Parent Joost Mes writes about preparing Parents as future Trustees.
To : ISM Interim Board
I am grateful to the Sustaining Members having stepped in and offering the solution of an Interim Board. It is sad this was necessary but under the circumstances this is the best way forward. The school can continue to operate in a neutral environment while there is time to prepare for structural changes that may be necessary in the ISM governance structure and election process. It is then to the ISM community which way they wish to head.
If I have to mention one Ďachievementí of the previous Board then it would be that they managed in record time to unite and mobilize the ISM community in an unprecedented way. The challenge for the ISM community now is not to look back and maintain and build on this unity in establishing change.
This means we have to have a serious look at the By-Laws (again), the Board Composition and the election process as was mentioned during the last special meeting.
In addition to this I believe some attention is required as to preparing parent Board Members for their future role. I feel that a major factor in the past crisis seemed to be that (some) parent Board Members did not seem to be aware of the role of a Board and there was no correction mechanism within the Board to address this. I think Christopher Rowan has a point when he remarks in his resignation letter that there were no opportunities to learn as a Board.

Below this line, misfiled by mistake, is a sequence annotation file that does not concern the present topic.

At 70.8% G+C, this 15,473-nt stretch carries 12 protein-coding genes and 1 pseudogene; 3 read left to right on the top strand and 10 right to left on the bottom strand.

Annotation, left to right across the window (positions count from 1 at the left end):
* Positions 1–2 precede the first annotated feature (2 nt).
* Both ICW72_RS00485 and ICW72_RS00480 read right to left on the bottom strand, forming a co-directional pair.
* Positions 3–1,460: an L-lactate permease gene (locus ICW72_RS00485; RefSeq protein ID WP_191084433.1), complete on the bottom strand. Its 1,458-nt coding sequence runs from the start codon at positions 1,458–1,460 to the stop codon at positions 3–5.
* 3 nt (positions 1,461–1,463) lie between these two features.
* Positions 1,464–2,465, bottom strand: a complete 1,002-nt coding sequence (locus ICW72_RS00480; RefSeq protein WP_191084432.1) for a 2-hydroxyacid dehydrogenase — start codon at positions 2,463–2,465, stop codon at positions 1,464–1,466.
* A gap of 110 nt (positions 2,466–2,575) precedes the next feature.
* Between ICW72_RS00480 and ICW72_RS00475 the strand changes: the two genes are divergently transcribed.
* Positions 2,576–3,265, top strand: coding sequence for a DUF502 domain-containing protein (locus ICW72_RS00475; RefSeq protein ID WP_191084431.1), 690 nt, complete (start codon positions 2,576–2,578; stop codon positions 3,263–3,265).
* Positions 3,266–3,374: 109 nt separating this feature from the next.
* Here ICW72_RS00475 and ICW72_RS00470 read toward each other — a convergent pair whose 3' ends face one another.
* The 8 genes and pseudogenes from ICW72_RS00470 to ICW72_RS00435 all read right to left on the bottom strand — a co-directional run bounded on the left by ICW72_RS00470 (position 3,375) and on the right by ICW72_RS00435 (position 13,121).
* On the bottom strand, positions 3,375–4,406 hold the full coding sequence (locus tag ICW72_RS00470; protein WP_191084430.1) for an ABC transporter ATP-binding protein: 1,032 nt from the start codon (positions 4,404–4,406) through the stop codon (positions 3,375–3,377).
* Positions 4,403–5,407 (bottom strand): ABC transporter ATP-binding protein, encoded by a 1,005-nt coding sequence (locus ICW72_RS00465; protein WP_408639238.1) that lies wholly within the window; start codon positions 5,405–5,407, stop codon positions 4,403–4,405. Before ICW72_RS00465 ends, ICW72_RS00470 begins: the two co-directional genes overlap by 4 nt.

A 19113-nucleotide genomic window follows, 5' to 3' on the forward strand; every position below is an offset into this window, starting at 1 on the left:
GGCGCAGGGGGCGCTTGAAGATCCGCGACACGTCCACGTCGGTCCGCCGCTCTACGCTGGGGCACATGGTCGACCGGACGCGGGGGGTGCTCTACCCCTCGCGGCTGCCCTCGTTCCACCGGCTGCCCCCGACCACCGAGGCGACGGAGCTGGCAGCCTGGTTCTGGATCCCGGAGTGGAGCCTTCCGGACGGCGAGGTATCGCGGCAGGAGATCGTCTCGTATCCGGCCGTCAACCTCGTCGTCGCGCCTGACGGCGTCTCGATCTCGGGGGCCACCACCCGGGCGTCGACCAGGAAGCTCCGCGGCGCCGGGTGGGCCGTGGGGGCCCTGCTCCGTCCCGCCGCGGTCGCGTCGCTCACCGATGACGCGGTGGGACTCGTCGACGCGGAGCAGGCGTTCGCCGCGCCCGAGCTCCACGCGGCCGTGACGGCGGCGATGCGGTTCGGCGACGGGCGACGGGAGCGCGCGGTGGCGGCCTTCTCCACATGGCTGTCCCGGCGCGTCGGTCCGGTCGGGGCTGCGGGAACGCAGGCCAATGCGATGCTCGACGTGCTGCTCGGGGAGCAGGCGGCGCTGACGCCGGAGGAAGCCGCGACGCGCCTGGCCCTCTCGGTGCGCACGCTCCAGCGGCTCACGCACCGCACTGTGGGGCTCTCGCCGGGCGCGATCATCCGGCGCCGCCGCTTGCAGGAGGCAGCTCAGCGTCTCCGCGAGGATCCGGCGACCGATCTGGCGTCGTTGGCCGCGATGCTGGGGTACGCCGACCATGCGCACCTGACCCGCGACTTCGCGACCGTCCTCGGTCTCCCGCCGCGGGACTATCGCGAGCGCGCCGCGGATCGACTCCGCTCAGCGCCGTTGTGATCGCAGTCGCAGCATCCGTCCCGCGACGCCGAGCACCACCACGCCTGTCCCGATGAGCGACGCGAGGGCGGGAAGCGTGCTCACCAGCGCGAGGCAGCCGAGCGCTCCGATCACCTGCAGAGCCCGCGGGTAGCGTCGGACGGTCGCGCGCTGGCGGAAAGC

We seem to expect that parents without any Board experience fully appreciate their role as a Board Member. I am not sure if this is a realistic expectation.
Recently I received a message on this by an ISM alumni who was approached to become Parent Governor for her sonís school in the UK. Even though the powers of Governors are not as extensive as that of a Board Member I feel there are some lessons that can be learned in how Parent Governors are prepared for their role. They have to undergo several courses and have to subscribe to a code of conduct (attached).
While I am no advocate for long compulsory course or an exact copy of the UK example, I feel the lesson that can be learned from this approach is that some support should be offered. I am not aware to what this extent this is done at present but it seems there is none.
I have no illusion that preparing inexperienced parent Board members on their role will avoid the ill intentioned from trying to pursue their own agenda, but it may at least provide the vast majority of well intended, in-experienced parent Board Members with a good starting point to execute their role in an effective and responsible manner.
Some sites that have been provided to me and may be of use in learning more about this are: